Posted: August 20, 2008
Mount Holyoke's Community-Based Learning Program (CBL) is among the inaugural recipients of funding under Governor Deval Patrick's new Commonwealth Corps grant program. An award of $40,200 will support the creation of a 12-member student volunteer corps to support the educational achievement of Latino students in Holyoke, Massachusetts.
MHC will work jointly with Holyoke Community College's Pathways program the Engaging Latino Communities for Education (ENLACE) partnership, and the University of Massachusetts, Amherst, Student Bridges program on recruitment, training, orientation, and placement activities in the Holyoke public schools. The Mount Holyoke CBL will oversee the program and serve as sponsor of the corps, which will be comprised of four student volunteers from each of the three colleges.
Corps members will provide college awareness programming for Holyoke students, connecting them to the Five College Consortium and Holyoke Community College campuses, students, faculty, and staff through college fairs, workshops, and campus visits, in addition to direct tutoring and mentoring through in-school and after school programs.
"There's a critical need for support in both Holyoke and Massachusetts for higher educational achievement and college access for low-income, underrrepresented students," said Alan Bloomgarden, CBL coordinator and Commonwealth Corps project director. "With the support of this grant for our partnership, we can mobilize volunteers and institutional assets to help the public school system improve student performance, increase college awareness, and enhance the representation of Latino and low-income students in the college pipeline.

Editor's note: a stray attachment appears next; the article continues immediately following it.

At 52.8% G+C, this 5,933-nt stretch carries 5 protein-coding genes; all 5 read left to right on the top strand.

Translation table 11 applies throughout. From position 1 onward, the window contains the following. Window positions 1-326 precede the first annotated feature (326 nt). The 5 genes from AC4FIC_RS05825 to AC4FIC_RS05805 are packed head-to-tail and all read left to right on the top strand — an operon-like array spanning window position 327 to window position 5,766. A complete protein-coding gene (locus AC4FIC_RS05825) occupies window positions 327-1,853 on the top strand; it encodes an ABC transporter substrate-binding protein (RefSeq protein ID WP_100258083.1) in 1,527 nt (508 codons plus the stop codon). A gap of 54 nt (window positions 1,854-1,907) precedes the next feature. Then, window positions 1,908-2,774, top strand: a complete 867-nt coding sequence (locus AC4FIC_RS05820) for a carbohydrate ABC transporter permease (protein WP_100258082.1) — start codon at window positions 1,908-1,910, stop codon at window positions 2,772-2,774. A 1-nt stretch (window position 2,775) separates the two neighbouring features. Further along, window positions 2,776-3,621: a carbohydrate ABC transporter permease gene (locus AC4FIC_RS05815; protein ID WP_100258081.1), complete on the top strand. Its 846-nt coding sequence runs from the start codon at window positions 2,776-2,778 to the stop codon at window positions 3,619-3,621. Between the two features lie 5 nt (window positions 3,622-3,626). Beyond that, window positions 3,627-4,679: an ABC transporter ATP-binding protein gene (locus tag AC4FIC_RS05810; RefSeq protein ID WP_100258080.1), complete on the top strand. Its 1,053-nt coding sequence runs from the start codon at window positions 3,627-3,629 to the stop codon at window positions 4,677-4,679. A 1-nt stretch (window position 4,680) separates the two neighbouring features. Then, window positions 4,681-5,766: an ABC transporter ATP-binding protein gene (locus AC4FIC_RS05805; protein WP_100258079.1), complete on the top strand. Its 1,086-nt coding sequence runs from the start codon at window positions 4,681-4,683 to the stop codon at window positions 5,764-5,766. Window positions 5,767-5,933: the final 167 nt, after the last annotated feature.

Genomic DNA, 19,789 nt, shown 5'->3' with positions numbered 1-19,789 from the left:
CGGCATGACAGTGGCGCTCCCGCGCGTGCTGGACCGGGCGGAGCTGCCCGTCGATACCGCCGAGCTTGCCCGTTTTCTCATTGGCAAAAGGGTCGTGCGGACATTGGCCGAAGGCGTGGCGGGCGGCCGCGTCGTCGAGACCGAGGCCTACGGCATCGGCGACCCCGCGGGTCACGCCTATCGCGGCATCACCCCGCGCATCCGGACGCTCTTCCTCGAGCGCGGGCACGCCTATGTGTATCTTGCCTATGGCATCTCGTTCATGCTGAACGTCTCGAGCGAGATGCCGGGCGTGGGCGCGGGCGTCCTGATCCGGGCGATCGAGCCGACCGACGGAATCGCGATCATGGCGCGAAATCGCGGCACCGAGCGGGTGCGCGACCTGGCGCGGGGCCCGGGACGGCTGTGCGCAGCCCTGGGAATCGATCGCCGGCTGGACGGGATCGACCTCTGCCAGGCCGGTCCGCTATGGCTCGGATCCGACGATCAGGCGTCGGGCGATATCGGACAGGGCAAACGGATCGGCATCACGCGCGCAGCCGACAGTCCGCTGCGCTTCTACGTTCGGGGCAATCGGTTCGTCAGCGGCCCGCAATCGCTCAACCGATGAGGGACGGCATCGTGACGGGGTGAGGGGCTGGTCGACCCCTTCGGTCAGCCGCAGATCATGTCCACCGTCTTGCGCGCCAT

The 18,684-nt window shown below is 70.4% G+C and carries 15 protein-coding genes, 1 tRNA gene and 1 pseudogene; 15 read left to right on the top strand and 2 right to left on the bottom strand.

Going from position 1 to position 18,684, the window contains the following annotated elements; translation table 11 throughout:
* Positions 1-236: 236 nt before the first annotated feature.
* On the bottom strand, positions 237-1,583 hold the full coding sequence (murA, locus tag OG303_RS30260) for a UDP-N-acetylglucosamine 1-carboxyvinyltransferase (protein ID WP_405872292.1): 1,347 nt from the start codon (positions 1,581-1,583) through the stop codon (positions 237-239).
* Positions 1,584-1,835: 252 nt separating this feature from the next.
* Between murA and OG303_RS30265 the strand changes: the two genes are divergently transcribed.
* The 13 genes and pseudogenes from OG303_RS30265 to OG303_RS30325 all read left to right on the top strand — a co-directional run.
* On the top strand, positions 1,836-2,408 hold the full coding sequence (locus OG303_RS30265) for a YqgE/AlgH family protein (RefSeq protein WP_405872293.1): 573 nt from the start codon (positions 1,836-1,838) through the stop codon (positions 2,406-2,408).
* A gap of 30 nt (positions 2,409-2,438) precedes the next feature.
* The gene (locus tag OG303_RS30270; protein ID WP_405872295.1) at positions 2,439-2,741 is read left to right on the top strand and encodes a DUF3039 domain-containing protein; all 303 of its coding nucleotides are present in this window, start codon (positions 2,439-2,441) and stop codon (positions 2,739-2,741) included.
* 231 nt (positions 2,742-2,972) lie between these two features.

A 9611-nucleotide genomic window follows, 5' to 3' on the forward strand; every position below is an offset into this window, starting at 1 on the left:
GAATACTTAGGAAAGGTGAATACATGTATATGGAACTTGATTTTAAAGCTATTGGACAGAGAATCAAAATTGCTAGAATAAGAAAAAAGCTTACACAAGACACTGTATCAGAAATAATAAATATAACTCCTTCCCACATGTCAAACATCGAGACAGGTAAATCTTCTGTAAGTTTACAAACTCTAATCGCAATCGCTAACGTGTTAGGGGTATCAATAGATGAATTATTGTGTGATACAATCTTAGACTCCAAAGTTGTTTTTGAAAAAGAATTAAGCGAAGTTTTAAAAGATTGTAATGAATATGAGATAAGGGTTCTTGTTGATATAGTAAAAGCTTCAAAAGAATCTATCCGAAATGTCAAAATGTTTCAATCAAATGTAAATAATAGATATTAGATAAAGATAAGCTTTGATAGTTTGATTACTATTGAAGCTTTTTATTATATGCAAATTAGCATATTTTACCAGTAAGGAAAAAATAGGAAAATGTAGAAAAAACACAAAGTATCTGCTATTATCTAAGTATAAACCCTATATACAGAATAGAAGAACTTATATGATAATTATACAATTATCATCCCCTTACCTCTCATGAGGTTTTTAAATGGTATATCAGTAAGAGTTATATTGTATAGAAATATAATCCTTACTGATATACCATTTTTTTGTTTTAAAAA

"We hope our program will exemplify what's possible when several college campuses work together to respond to the pressing educational challenges and opportunities of a local community."
The local Commonwealth Corps project is among 36 public and nonprofit programs receiving $2,384,660 in grant funding. Proposed by Patrick in 2007, the mission of the Commonwealth Corps is to engage state residents of all ages and backgrounds in direct service to rebuild communities and address their unmet needs. Commonwealth Corps will provide opportunities for skill building and leadership development and will encourage and enhance a lifelong civic vocation for its members.
"I am delighted to announce these awards as we work to implement Commonwealth Corps and call individuals to service to help make a real difference in communities across Massachusetts," said Patrick. "We have a long history of service in the Commonwealth and I am pleased that the Commonwealth Corps has become the next chapter in that history."
The Massachusetts Service Alliance (MSA), a private, nonprofit organization that serves as the state commission on community service and volunteerism, has been selected to administer the Commonwealth Corps grants. The Commonwealth Corps Commission, in partnership with the MSA, made final recommendations on funding to the governor based on recommendations and input from 80 volunteer community reviewers from a variety of backgrounds.
The Community-Based Learning Program is part of Mount Holyoke's Weissman Center for Leadership and the Liberal Arts.